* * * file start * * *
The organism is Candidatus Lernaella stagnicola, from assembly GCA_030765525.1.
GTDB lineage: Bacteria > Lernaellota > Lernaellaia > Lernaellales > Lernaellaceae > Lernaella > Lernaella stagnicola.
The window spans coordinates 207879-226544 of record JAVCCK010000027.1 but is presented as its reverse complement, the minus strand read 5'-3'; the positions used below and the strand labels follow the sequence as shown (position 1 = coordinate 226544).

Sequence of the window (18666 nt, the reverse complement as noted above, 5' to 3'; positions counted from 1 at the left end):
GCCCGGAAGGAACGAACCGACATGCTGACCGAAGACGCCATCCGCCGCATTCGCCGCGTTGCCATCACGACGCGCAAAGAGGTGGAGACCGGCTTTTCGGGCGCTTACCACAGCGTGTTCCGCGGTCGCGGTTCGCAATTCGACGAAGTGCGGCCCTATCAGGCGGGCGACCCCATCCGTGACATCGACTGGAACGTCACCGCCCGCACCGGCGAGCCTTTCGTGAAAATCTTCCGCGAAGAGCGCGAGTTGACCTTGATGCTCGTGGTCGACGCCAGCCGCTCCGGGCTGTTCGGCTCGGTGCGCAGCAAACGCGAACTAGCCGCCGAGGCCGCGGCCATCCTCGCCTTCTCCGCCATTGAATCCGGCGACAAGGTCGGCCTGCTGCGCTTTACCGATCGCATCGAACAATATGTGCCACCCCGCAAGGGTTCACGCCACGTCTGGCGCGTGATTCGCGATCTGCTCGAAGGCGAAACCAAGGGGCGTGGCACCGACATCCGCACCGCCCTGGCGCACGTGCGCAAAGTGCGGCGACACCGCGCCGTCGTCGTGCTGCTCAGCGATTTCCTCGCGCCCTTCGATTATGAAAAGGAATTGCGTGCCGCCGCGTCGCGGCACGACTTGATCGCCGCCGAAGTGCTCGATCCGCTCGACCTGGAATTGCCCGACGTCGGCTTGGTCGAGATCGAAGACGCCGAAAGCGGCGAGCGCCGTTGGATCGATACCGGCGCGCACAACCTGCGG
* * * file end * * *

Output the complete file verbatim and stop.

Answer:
The organism is Candidatus Lernaella stagnicola, from assembly GCA_030765525.1.
GTDB lineage: Bacteria > Lernaellota > Lernaellaia > Lernaellales > Lernaellaceae > Lernaella > Lernaella stagnicola.
The window spans coordinates 207879-226544 of record JAVCCK010000027.1 but is presented as its reverse complement, the minus strand read 5'-3'; the positions used below and the strand labels follow the sequence as shown (position 1 = coordinate 226544).

Sequence of the window (18666 nt, the reverse complement as noted above, 5' to 3'; positions counted from 1 at the left end):
GCCCGGAAGGAACGAACCGACATGCTGACCGAAGACGCCATCCGCCGCATTCGCCGCGTTGCCATCACGACGCGCAAAGAGGTGGAGACCGGCTTTTCGGGCGCTTACCACAGCGTGTTCCGCGGTCGCGGTTCGCAATTCGACGAAGTGCGGCCCTATCAGGCGGGCGACCCCATCCGTGACATCGACTGGAACGTCACCGCCCGCACCGGCGAGCCTTTCGTGAAAATCTTCCGCGAAGAGCGCGAGTTGACCTTGATGCTCGTGGTCGACGCCAGCCGCTCCGGGCTGTTCGGCTCGGTGCGCAGCAAACGCGAACTAGCCGCCGAGGCCGCGGCCATCCTCGCCTTCTCCGCCATTGAATCCGGCGACAAGGTCGGCCTGCTGCGCTTTACCGATCGCATCGAACAATATGTGCCACCCCGCAAGGGTTCACGCCACGTCTGGCGCGTGATTCGCGATCTGCTCGAAGGCGAAACCAAGGGGCGTGGCACCGACATCCGCACCGCCCTGGCGCACGTGCGCAAAGTGCGGCGACACCGCGCCGTCGTCGTGCTGCTCAGCGATTTCCTCGCGCCCTTCGATTATGAAAAGGAATTGCGTGCCGCCGCGTCGCGGCACGACTTGATCGCCGCCGAAGTGCTCGATCCGCTCGACCTGGAATTGCCCGACGTCGGCTTGGTCGAGATCGAAGACGCCGAAAGCGGCGAGCGCCGTTGGATCGATACCGGCGCGCACAACCTGCGG